Cantankerous octogenarian Paul Jacobson must solve a series of murders while struggling with the problems of his short-term memory loss. Paul learns about the homeless community, disreputable art dealers and the beach scene in Venice Beach, California, and must dance a geezer two-step to stay out of the clutches of the police and the bad guys.
Whether it’s ancient Chinese poets come to visit our contemporary world, mythical Greek or Norse gods kvetching about the drawbacks of immortality, or just you and me and Dorice Appleonia Lilacia in our private sandboxes, Ken Pobo has a way of capturing the moment, holding it up for our astonished contemplation.... This is savvy, surprising, spot-on, and crucial writing.
Morgan Iverson’s reclusive survivalist neighbor is blown to bits. The police believe he stumbled into his own booby trap, but his granddaughter asks Morgan and newspaperman Kurt Willard to prove it was murder. After the explosions, mysterious white creatures make elusive appearances near the rock shop, drawing a summertime invasion of true believers hoping to prove the existence of aliens.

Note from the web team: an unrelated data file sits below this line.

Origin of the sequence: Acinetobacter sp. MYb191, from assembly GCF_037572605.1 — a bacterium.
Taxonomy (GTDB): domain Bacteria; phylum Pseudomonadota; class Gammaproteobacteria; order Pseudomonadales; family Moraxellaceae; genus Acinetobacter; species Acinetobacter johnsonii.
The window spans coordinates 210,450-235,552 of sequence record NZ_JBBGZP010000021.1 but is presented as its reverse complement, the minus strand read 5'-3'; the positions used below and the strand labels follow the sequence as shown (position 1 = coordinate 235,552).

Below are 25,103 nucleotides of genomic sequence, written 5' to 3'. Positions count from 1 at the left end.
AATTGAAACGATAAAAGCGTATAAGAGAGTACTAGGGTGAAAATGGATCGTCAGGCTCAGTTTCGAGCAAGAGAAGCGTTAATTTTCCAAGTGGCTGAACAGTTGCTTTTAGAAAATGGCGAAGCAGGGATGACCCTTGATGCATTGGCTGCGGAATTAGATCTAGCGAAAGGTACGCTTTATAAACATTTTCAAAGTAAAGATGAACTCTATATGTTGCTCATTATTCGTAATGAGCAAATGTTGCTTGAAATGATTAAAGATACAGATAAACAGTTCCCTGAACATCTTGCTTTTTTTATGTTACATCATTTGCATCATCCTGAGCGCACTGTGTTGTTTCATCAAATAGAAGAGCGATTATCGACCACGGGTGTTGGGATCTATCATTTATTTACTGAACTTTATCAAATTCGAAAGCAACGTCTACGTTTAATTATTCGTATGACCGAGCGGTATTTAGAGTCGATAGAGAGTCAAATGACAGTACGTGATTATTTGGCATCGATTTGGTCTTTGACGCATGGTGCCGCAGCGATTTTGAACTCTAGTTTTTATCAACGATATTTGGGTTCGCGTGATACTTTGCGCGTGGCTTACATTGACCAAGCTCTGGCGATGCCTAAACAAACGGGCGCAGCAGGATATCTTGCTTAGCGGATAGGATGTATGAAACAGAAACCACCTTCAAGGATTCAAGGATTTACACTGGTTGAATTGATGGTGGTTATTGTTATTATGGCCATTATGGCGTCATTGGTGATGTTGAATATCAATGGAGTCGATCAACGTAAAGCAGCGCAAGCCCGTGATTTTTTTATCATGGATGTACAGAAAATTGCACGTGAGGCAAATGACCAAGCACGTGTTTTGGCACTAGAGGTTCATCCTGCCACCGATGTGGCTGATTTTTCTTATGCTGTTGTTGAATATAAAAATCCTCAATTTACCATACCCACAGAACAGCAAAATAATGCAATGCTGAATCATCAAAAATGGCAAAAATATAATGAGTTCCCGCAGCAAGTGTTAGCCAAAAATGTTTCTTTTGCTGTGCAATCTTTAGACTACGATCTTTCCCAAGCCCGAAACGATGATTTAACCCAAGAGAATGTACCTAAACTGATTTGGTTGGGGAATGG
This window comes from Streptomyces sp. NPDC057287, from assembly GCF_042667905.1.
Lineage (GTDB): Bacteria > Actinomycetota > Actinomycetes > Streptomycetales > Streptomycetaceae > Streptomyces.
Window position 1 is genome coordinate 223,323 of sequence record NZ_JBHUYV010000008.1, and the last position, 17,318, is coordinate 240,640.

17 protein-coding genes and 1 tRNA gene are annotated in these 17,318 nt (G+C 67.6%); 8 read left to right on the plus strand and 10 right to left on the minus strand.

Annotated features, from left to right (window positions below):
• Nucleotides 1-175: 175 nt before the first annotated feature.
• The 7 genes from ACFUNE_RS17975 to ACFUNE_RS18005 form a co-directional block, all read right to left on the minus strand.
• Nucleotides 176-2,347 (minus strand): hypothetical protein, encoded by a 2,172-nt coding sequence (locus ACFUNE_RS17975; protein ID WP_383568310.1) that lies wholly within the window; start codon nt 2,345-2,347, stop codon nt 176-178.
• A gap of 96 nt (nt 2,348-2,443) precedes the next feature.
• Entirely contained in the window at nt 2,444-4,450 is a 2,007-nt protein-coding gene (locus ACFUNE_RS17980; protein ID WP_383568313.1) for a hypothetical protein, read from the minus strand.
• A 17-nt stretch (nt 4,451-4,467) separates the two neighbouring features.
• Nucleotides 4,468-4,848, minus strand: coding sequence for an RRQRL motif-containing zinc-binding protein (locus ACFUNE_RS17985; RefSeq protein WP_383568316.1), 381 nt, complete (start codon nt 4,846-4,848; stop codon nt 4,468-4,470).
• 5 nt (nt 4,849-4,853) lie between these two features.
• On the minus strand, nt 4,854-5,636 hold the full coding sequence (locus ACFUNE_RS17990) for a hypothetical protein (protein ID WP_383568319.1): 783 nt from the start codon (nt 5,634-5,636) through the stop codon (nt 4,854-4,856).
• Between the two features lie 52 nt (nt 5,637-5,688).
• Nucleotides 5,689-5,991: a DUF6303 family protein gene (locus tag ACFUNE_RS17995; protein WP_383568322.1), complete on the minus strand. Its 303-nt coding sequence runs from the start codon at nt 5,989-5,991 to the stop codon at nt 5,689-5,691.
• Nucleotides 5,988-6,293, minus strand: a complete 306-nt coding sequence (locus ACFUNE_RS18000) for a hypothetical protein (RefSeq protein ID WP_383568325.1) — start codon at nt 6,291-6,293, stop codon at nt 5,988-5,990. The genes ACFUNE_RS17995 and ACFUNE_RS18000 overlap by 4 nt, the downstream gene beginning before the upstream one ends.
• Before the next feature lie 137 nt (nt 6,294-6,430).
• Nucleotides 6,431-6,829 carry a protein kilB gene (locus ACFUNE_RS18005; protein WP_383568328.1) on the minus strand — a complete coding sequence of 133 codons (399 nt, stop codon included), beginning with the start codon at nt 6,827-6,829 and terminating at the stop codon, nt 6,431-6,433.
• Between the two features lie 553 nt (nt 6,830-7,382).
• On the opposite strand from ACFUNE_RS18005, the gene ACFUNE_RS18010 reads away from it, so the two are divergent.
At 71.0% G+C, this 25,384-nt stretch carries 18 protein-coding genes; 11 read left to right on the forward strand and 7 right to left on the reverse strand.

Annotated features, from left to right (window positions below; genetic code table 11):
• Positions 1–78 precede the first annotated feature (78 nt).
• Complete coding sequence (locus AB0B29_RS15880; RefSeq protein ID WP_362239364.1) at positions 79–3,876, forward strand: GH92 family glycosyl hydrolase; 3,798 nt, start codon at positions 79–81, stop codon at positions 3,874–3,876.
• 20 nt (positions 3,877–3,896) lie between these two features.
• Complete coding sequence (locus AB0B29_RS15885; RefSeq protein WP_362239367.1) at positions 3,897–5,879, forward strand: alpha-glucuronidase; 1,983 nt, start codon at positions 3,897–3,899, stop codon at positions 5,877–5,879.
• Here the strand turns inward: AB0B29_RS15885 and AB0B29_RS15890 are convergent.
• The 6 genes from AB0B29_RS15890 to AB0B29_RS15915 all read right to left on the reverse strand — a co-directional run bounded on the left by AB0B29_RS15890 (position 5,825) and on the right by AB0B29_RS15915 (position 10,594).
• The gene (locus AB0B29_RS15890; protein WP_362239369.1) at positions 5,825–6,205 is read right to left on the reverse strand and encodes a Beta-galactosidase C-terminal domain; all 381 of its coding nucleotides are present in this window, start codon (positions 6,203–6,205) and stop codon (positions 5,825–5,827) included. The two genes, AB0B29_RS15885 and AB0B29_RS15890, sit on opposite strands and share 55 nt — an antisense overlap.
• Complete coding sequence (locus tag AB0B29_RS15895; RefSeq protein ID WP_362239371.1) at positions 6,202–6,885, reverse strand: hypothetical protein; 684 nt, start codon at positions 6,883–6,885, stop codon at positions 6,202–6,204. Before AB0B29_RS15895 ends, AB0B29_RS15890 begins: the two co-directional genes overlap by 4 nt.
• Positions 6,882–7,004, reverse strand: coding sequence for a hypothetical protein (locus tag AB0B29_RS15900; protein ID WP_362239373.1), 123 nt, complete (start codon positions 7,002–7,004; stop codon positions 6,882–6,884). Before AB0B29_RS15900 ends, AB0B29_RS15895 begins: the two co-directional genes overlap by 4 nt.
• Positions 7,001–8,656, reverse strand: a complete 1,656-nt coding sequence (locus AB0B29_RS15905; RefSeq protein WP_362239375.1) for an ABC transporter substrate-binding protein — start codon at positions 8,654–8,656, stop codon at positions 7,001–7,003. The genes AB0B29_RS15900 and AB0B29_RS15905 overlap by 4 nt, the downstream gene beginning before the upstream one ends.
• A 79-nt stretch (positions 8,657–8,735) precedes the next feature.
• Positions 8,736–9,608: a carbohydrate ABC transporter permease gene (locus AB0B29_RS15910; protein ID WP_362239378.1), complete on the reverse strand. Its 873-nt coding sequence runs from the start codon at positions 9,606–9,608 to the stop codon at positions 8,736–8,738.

Sukach thoroughly respects his medium—our language—its chameleon abilities, its subtleties and argot, its way of being both self-conscious and self-forgetful... His voice is at once deliciously playful and as he says in one poem, “pleasantly inconsolable.” This is savvy, surprising, spot-on, and crucial writing.
—Betsy Sholl, former Poet Laureate of Maine, author of Otherwise Unseeable,